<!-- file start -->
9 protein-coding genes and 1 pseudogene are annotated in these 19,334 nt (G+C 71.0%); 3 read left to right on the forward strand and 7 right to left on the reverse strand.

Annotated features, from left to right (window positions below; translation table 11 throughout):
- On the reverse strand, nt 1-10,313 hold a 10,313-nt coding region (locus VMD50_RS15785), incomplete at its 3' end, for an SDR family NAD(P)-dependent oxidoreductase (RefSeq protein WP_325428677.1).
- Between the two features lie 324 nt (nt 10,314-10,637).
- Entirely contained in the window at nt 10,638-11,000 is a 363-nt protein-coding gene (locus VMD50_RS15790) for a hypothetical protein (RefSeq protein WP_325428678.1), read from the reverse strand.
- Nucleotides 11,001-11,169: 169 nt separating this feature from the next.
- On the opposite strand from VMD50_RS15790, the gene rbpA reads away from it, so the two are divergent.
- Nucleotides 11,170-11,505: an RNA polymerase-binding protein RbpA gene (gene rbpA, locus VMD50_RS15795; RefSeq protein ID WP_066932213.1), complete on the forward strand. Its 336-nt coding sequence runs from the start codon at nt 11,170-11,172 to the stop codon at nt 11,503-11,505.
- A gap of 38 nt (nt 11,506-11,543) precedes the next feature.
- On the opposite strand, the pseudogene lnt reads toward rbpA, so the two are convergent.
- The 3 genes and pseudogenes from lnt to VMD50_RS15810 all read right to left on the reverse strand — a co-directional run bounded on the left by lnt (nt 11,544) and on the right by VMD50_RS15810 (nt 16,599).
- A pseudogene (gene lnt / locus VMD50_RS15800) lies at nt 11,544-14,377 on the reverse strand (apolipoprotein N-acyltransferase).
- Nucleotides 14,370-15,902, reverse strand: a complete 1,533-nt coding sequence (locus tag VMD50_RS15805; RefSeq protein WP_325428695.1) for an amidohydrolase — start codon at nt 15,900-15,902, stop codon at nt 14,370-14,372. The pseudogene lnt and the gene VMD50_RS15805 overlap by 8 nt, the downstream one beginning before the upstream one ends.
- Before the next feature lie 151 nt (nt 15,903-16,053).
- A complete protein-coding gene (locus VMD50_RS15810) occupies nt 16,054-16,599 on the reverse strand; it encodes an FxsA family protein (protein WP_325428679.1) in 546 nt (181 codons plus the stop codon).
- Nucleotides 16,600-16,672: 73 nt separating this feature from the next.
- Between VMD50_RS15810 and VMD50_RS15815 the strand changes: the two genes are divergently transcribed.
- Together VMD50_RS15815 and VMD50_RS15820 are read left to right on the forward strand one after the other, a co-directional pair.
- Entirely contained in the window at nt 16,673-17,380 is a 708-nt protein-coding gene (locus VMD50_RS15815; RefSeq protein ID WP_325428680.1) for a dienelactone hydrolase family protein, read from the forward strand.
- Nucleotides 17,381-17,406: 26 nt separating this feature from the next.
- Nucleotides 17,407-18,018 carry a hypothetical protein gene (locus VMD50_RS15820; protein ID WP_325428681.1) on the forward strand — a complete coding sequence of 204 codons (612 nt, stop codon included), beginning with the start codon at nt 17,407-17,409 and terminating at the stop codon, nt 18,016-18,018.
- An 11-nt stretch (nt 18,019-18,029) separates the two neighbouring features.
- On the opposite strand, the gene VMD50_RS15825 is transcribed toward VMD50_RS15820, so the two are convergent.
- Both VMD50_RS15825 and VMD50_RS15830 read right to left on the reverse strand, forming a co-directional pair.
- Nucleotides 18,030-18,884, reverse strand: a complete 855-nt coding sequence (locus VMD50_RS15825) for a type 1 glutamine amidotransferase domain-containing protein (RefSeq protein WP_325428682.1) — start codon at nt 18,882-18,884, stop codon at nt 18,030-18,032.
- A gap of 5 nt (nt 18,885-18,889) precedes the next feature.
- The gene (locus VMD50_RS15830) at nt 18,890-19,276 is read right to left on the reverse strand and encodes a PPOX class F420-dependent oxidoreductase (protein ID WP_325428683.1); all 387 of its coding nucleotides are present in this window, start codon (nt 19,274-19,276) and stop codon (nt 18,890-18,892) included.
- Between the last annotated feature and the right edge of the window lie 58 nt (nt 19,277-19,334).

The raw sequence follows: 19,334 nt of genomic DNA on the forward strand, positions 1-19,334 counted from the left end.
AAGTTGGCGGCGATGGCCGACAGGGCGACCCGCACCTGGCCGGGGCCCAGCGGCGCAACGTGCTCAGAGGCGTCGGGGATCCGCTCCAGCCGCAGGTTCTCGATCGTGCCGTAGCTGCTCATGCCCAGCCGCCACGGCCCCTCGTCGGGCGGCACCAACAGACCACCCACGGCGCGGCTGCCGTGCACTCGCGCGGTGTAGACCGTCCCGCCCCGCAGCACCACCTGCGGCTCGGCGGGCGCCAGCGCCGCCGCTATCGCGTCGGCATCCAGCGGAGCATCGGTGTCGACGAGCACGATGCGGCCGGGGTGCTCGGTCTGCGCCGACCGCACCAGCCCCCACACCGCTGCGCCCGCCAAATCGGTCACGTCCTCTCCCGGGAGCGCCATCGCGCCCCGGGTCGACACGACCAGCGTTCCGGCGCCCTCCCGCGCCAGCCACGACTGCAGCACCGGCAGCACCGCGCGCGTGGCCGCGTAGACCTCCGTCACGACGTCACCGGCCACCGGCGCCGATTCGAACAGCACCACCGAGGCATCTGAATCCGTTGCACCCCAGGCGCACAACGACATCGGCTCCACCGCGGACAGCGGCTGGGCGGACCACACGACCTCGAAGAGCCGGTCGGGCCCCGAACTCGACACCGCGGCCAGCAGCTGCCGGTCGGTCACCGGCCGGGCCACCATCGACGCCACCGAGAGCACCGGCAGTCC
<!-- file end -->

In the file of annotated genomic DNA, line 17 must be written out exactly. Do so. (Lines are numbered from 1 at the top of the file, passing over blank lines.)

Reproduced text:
- Between VMD50_RS15810 and VMD50_RS15815 the strand changes: the two genes are divergently transcribed.